I grew up on a lot of punk rock and casually find myself playing the air drums when listening to my favourite metal bands. How cool would it be if the air drums actually made sounds? What if you could play drums without actually having a drum-set?
You'll need accelerometers to detect jerking motions (your hands beating on invisible drums). These accelerometers could communicate via bluetooth, wifi, or even a custom channel to a receiver that sends it into your computer using USB. The other device is a simple receiver that does any conversions and feeds it into the computer & DAW:
Detecting the position of the hands and feet.
There a couple of ways you could do this. One way would be to set up positional sensors on your wrists, elbows, and shoulders to measure the pitch, yaw, roll and translation of your arms. This problem is well known and studied heavily in robotics. When applied to robots it's called the Six Degrees of Freedom. 6DoF. The other option is to use a Triangulation system to detect the position of your hands and feet in the x-y-z plane. This method offers much less sensors attached to your body.
The device would be MIDI controller so that integrating it into DAW like LOGIC, Fruity Loops, or Ableton would be a breeze.
Educating the kit.
So how would you set up a kit? The idea is that you would train it. By hitting a button in your DAW it could go into record mode. Then you flick your wrist (air drum) at some point in space. The accelerometer attached to your hand registers the x, y and z coordinates and sends them wirelessly to the device. The device listening for these coordinates sends them as a response to the DAW, which registers that point in space as a drum. You are then able to map that registered point to a sound inside your DAW - whether it's a tom, snare, crash, ride, cowbell, what-have-you.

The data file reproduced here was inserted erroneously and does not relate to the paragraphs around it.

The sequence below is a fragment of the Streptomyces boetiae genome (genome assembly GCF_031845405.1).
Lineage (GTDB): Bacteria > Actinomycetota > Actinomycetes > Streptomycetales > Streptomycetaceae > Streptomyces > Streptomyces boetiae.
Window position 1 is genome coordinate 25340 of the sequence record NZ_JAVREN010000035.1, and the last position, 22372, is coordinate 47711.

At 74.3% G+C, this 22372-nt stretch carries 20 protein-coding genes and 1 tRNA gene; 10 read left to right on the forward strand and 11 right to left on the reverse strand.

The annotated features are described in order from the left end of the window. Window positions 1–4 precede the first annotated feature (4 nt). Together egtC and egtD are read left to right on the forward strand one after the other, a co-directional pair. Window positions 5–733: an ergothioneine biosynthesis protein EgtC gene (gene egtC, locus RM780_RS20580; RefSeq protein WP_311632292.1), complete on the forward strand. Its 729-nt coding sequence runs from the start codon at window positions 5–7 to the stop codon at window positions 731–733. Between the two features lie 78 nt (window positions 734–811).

After you've downloaded a template kit, or trained your own - you'd put the device into play mode (as opposed to record mode) and try it out. When you flick your wrist in the vicinity of one of your registered coordinates, the DAW would play your instrument.
This 'vicinity' should also be configurable in the DAW. If your drums are all very close together, then, having a high vicinity value may cause some drums to bleed into others. Having a too low vicinity value may make it hard to 'find' your drums and cymbals.
Consumer Goods. Sell at music stores across the world. Or, open up shop and sell online only.
Delays. Everything mentioned above has to be done in as-real-time as possible. I've played guitar with as small as 30 ms latency and it is very noticeable and makes playing hard because you're brain get's out-of-sync.